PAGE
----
If the weapons and equipment state is poor, the state of morale of army troops is not at its best either. The soldier’s morale is based upon a combination of several factors, including confidence in the chain of command. While the soldier may not doubt the competence of higher military command in the conduct of operations, what he may doubt is the leadership’s ability to support the soldier-in-the-field in terms of protecting him during internal security duties. This doubt is militarily unhealthy because it affects morale.
If this view is considered alarmist, one only has to note that over 700 serving soldiers of ranks ranging from Jawan to major general have gone over the heads of their command chain to the Supreme Court of India (SCI), pleading that they are being persecuted and prosecuted for their acts of commission or omission during internal security duties under the AFSPA. Whether their averment is “correct” or not will be decided by SCI in course of time. But whichever way the verdict goes, this over-the-commander’s-head initiative of 700 soldiers is being watched by 1.3 million other serving soldiers, sailors and airmen of all ranks. And it is not going to improve their flagging morale.
The several moves of the bureaucrat-politician nexus which have degraded the status of soldiers especially vis a vis other government agencies, despite over 80% of soldiers having to retire at age 38 to 42, and face high risk situations during service, has not escaped the notice of serving soldiers and veterans. This has its inevitable effect on a soldier’s morale, because he wonders why the military top brass does not speak up to the powers-that-be, and why the generals have forgotten their days when they were young officers fighting shoulder-to-shoulder with the troops. The soldier may doubt the moral courage of his superiors, even while he has no doubt of their courage, initiative or professionalism in dangerous or life-threatening situations.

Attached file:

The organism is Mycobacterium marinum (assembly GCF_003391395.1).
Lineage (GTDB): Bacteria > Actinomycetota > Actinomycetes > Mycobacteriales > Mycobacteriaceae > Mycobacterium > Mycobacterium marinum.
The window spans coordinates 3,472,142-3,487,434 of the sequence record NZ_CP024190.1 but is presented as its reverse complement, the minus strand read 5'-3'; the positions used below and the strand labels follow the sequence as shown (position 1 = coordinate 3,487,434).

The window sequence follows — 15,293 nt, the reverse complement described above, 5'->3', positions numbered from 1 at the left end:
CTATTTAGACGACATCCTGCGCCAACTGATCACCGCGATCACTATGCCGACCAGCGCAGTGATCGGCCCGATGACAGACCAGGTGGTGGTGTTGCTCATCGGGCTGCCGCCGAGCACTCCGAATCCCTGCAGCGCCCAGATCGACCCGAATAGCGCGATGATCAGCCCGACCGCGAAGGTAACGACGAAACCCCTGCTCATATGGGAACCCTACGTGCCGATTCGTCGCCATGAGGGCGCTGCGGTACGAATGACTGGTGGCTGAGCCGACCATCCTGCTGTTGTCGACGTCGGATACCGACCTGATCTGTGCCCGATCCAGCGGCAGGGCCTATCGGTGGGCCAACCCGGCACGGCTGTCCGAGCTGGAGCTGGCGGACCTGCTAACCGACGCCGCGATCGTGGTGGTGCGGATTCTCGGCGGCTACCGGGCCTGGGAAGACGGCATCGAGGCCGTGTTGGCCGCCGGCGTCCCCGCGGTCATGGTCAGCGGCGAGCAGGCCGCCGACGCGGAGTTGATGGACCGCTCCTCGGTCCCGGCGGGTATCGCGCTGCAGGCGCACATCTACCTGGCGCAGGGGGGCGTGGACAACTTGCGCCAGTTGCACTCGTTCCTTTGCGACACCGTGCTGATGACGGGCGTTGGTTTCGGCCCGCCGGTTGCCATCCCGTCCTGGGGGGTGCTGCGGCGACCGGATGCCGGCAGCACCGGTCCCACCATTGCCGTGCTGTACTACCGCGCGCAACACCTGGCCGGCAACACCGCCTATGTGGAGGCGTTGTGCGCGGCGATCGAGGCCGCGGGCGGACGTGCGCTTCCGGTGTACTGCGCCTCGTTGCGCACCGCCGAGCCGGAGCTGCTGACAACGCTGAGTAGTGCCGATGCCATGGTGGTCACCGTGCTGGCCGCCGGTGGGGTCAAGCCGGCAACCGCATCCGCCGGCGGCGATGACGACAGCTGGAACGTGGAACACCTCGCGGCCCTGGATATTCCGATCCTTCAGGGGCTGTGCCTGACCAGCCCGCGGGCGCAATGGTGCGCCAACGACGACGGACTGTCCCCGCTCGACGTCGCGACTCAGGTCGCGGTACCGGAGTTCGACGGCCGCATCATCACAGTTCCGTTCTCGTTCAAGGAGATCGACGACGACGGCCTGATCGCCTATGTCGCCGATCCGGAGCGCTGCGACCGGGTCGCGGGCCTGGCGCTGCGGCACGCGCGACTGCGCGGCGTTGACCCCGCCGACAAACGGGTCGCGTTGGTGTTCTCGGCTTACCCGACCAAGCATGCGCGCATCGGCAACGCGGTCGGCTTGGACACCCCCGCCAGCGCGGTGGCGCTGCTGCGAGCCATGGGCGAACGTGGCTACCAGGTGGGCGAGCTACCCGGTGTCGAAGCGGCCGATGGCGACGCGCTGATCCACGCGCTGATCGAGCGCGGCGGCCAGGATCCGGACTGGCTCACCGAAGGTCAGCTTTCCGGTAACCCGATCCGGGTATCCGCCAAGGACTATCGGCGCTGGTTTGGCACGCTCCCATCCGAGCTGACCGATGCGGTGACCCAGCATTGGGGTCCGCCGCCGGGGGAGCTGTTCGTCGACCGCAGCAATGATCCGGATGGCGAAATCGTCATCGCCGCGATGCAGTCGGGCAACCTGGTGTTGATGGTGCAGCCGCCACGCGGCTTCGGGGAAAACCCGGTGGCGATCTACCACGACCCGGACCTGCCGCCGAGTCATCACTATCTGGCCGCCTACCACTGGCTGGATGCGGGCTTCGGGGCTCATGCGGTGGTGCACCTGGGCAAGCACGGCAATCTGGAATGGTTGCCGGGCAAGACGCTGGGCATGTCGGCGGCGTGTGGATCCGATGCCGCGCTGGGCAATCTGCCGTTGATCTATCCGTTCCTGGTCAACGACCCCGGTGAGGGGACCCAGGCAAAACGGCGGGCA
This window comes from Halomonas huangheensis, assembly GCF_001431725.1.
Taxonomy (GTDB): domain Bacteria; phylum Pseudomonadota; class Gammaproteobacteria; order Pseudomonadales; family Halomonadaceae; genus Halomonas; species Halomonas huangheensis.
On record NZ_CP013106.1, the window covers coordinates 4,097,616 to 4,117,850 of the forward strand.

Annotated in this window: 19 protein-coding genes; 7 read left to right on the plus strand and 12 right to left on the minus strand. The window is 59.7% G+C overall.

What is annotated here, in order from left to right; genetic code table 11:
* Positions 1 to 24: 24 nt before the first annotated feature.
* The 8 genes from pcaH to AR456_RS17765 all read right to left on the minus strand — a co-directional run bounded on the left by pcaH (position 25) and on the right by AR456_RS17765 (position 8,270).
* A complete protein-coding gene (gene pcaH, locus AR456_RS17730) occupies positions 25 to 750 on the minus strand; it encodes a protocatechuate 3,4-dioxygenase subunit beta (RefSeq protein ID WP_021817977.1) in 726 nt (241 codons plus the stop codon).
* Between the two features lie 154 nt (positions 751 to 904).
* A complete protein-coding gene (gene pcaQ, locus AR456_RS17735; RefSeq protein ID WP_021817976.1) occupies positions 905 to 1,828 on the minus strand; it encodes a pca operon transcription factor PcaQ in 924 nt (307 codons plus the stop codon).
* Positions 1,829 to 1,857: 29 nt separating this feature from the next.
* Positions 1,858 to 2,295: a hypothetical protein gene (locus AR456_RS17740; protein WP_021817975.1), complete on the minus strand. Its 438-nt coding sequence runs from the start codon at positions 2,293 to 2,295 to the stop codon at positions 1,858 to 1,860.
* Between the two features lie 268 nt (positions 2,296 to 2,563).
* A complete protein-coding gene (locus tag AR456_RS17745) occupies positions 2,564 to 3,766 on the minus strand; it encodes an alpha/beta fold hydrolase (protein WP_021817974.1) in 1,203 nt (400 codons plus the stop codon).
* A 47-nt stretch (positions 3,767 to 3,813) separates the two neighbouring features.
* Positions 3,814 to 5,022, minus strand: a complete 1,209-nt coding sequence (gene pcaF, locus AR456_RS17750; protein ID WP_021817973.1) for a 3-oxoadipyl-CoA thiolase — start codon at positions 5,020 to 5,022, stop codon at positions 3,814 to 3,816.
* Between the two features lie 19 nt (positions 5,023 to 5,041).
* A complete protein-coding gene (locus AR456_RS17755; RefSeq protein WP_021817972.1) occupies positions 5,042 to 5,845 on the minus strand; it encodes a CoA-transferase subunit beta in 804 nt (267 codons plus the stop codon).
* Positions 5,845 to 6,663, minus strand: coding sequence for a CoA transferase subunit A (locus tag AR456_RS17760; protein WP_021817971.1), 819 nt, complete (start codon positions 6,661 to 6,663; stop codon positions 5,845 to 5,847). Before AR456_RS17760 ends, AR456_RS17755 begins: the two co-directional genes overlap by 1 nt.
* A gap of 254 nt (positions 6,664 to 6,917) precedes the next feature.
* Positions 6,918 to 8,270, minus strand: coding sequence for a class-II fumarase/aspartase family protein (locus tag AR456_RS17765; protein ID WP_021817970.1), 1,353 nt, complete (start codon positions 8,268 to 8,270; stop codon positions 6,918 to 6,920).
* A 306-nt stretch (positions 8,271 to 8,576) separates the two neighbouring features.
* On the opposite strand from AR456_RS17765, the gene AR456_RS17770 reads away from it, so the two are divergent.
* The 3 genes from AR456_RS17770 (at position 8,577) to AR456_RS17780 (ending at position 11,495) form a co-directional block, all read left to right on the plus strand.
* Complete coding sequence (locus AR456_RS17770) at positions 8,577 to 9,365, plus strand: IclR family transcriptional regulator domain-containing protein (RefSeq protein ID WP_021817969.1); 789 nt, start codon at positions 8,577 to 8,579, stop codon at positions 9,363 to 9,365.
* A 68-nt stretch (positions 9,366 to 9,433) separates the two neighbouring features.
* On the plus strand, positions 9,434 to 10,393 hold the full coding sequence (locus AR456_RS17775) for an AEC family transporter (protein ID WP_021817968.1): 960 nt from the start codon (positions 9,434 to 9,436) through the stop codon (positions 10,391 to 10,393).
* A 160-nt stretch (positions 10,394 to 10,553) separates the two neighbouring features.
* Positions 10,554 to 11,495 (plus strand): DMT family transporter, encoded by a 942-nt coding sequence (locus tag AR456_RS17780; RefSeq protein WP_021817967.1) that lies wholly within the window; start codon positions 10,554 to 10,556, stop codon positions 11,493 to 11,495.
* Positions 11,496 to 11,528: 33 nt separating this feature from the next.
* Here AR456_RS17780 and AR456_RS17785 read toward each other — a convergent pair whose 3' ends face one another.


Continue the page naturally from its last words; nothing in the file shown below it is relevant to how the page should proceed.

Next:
A great deal needs to be done, especially by the top echelons of military commanders strictly following the accepted dictum of country-first-troops-next-self-last, in all decision-making. It is clear that this dictum is not being followed. In all fairness, this was also happening earlier, although it was not as blatant as it appears to be today.
Enemy interference by hacking or otherwise attacking databases, can stall or hamper not just the military effort but even the national economy.
Software and cyber security
Boots-on-the-ground, warships-at-sea and fighters-airborne-in-minutes in real-time combat situations cannot succeed without cyber-dependent operations and logistics. The nation’s military as a credible deterrent, or as an effective defensive or strike force, is dependent upon its offensive and defensive cyber capability.
There are real threats to national security, which is not limited to military capability. This can be due to loss, leakage or corruption of data in critical economic, infrastructure and governmental command-and-control systems, whether due to ignorance, inadvertence or cyber attack.
The rapidity and effectiveness of military deterrence in threat situations, and of actual combat operations in rapidly changing situations, is dependent upon its inter-service and intra-service communications, and on the capacity to rapidly and efficiently shift reserves across operational theatres if and when required. All this is dependent upon the security and integrity of IT (computer-based) systems which control databases and communications.
Enemy interference by hacking or otherwise attacking databases, can stall or hamper not just the military effort but even the national economy [Ref.3].
The critical IT hardware (e.g., processors, servers, motherboards) and critical software (e.g., firewalls) which are at the core of our IT infrastructure, are purchased from the international market. Since most of our critical IT hardware is manufactured in countries over which China has the capability of influence on production processes, we need to understand that there is no such thing as a “safe” supplier in the cloak-and-dagger world of cyber warfare. [Ref.4 & Note below].